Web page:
“The first time someone looks cross eyed at someone, the first time someone doesn’t hold the door open for someone, one of these committee members is going to feel like they have the authority to go out and write a letter to the editor. Which we know the Keizertimes, the lightning rod of divisiveness, is going to publish,” said Day.
The Community Diversity Engagement Committee was set to be a nine-person committee that would advise the council on policy decisions related to diversity, equity and inclusion, in addition to working to improve public engagement in the civic process.
Many cities and businesses have similar Diversity, Equity and Inclusion committees that act as task forces of diverse staff members who are responsible for helping bring about the cultural, and possibly ethical, changes necessary.
“I can promise you, there’s going to be a trojan horse. There’s going to be someone that’s going to get on the committee and going to go out there and use their position to attack someone,” said Day.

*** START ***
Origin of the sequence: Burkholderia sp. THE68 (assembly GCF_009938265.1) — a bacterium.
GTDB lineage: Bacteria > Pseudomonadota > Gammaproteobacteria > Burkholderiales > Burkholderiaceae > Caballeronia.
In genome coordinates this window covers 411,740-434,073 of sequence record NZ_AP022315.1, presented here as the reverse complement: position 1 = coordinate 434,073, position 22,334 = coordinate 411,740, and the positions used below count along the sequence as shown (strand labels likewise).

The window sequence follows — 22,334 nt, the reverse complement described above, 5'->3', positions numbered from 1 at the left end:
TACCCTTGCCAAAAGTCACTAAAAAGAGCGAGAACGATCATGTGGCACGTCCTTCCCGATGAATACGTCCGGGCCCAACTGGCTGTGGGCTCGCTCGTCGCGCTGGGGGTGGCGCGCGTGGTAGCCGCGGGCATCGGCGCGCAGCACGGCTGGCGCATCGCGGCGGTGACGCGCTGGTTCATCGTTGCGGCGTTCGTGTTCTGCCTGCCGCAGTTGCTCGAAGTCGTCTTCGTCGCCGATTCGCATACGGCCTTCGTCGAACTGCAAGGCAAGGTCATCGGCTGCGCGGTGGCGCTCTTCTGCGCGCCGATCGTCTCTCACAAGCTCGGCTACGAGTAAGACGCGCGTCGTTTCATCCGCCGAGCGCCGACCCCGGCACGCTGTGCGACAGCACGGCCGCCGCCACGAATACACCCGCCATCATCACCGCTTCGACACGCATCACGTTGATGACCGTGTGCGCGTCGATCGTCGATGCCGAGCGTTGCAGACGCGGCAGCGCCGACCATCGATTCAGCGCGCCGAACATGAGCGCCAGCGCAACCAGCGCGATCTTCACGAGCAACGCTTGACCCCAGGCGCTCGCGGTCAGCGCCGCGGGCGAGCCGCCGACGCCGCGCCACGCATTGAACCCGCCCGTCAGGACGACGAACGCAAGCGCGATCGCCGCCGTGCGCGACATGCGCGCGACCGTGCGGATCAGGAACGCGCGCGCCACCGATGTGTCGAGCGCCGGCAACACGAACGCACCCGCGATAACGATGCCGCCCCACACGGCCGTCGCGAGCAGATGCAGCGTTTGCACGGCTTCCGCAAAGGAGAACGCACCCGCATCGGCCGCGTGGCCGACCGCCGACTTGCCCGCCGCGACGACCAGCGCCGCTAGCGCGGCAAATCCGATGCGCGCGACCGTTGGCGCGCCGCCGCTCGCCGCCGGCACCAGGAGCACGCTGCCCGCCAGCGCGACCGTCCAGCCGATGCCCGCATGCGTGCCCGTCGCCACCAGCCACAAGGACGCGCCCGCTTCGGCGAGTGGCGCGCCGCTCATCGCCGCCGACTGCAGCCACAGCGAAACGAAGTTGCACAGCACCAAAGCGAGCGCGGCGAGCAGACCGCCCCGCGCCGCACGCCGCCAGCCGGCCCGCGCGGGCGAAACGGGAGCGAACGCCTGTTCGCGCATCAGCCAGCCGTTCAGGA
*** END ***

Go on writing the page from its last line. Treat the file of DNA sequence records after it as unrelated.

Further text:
After more than 15 minutes of back and forth with Clark, Councilor Roland Herrera spoke up.
“I think we’ve gone way out in this last 15 minutes, honestly. I mean this is crazy. We are trying to get a committee here and you just proved the point why we need this,” said Herrera. “I don’t understand how you went from trying to use the word diversity to people name calling you and calling you racist.”
Herrera went on to say Day bringing the conversation to that point “tells me something, it really does. It gives me a peek into your soul.”
The creation of the committee came at the suggestion of a Community Diversity Engagement Work Group formed in April of this year. The work group was comprised of councilors Laura Reid, Smith and Herrera.
After meeting multiple times, the work group suggested that the council create a permanent Community Diversity Engagement Committee. During an Oct. 11 council work session, however, the council opted to drop “diversity” from the name and simply call it the Community Engagement Committee.
At the Nov. 1 meeting, Herrera began discussion by making a friendly amendment to once again call the group the Community Diversity Engagement Committee because “the name has to fit the mission.” Smith and Reid, the other two councilors that had been on the committee, also wanted the name to include the word “diversity.”